Categorization As Food On Perceived Moral Standing Of Animals
To better understand how it is that most people can simultaneously love animals and eat meat, this study examines how classifying an animal as “food” influences attitudes about that animal. The researchers found that categorization of an animal as “food” changes beliefs about an animal’s capacity to suffer, thereby reducing moral concern for the animal and allowing people to love some animals while continuing to engage in meat eating.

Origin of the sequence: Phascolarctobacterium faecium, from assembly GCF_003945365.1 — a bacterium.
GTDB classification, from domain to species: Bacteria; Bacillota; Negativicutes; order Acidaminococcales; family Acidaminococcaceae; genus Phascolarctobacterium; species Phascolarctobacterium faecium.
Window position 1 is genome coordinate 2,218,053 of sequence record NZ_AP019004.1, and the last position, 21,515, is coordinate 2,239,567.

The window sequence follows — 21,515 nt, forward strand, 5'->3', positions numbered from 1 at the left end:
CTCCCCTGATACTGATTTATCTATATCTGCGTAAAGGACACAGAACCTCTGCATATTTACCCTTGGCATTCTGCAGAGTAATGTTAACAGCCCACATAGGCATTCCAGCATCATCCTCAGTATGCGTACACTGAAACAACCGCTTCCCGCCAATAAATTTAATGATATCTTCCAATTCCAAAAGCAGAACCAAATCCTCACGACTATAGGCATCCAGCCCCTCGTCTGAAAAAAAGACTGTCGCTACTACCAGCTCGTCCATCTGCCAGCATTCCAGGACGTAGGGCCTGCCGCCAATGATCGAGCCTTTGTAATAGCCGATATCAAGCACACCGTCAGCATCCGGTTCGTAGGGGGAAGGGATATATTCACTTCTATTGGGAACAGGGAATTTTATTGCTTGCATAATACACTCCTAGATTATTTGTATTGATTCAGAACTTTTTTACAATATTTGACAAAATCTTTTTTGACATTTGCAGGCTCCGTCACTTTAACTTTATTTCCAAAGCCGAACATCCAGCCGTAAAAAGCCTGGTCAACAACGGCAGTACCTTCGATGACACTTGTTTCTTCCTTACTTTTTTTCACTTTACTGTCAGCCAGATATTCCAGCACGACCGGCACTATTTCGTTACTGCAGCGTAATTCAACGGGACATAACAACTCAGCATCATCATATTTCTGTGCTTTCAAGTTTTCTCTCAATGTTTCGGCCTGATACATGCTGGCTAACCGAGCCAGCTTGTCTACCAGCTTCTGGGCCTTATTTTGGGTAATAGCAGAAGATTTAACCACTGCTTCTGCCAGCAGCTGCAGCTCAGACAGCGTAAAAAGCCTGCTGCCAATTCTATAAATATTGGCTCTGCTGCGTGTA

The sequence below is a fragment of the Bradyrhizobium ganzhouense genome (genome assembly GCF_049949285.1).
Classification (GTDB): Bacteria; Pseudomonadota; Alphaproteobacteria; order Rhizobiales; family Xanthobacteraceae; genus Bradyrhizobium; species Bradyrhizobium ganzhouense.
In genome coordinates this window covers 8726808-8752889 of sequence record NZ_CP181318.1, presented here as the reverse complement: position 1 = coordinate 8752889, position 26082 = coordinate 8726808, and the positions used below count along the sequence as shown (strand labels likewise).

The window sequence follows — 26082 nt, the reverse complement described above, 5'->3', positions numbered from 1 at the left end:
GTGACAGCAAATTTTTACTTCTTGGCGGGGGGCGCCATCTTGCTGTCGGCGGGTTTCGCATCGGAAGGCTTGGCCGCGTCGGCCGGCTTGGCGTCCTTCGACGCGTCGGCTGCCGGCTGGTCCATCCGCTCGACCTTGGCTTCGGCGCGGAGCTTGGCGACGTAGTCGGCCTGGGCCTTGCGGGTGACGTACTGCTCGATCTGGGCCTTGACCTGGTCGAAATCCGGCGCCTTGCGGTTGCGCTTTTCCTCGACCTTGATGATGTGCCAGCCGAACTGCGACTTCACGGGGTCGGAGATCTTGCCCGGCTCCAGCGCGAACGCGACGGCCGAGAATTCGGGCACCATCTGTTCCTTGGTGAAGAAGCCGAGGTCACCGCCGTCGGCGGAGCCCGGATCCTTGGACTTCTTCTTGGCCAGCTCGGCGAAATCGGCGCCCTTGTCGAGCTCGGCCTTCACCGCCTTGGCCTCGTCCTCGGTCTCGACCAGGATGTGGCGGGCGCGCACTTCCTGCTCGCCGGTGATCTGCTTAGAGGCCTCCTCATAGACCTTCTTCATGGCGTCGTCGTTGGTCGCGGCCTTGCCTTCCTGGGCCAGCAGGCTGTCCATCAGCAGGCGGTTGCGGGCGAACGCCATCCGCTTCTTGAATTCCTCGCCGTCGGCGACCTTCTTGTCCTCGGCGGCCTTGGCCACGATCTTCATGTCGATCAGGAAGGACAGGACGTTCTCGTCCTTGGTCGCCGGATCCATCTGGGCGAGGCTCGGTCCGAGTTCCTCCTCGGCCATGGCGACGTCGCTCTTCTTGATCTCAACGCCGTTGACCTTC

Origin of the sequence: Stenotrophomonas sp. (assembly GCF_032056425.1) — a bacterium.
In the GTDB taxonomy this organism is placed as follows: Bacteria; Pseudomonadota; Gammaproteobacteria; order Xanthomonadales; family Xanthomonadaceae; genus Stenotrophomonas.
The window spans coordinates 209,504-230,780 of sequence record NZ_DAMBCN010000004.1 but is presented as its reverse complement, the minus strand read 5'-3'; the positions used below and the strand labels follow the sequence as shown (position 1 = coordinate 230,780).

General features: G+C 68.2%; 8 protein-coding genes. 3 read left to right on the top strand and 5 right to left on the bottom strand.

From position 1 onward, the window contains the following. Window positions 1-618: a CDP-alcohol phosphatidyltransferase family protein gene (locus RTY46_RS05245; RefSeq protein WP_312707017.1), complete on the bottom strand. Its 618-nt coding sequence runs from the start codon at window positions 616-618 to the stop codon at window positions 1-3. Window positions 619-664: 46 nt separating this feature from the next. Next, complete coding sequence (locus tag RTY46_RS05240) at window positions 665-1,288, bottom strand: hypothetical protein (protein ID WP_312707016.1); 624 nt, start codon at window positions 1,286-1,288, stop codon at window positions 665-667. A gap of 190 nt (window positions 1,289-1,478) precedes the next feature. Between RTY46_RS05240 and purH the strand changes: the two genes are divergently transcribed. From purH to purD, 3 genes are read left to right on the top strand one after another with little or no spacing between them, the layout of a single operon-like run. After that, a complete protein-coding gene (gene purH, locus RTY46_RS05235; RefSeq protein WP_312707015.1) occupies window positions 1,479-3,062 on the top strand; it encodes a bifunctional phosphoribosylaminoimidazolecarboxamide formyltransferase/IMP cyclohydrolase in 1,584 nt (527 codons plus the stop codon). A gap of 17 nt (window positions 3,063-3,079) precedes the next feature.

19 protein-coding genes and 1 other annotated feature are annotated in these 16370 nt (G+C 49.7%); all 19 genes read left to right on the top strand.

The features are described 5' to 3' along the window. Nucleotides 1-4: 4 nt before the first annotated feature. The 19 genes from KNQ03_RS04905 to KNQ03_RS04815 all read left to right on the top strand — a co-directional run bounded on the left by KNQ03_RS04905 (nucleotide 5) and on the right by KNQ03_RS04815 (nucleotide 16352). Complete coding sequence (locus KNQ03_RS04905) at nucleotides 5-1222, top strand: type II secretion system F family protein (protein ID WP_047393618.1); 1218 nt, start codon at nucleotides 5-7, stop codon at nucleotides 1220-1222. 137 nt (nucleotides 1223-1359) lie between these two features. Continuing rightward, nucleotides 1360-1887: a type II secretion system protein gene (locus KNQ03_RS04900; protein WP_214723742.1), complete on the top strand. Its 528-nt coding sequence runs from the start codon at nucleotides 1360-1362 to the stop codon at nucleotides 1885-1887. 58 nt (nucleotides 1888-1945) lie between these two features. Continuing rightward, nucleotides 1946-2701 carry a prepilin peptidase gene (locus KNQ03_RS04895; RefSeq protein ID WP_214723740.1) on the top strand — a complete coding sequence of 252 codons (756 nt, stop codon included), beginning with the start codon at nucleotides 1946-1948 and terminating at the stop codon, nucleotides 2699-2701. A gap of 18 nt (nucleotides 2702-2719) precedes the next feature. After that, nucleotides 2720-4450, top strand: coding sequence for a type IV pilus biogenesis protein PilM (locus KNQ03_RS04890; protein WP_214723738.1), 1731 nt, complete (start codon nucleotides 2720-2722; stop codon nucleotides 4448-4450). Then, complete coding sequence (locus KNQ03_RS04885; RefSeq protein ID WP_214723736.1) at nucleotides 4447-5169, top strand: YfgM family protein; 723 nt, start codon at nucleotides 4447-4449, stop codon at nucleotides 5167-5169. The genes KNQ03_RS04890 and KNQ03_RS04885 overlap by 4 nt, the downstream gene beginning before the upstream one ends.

“Most people love animals and love eating meat. One way of reducing this conflict is to deny that animals suffer and have moral rights. We suggest that the act of categorizing an animal as ‘food’ may diminish their perceived capacity to suffer, which in turn dampens our moral concern. Participants were asked to read about an animal in a distant nation and we manipulated whether the animal was categorized as food, whether it was killed, and human responsibility for its death. The results demonstrate that categorization as food – but not killing or human responsibility – was sufficient to reduce the animal’s perceived capacity to suffer, which in turn restricted moral concern. People may be able to love animals and love meat because animals categorized as food are seen as insensitive to pain and unworthy of moral consideration.”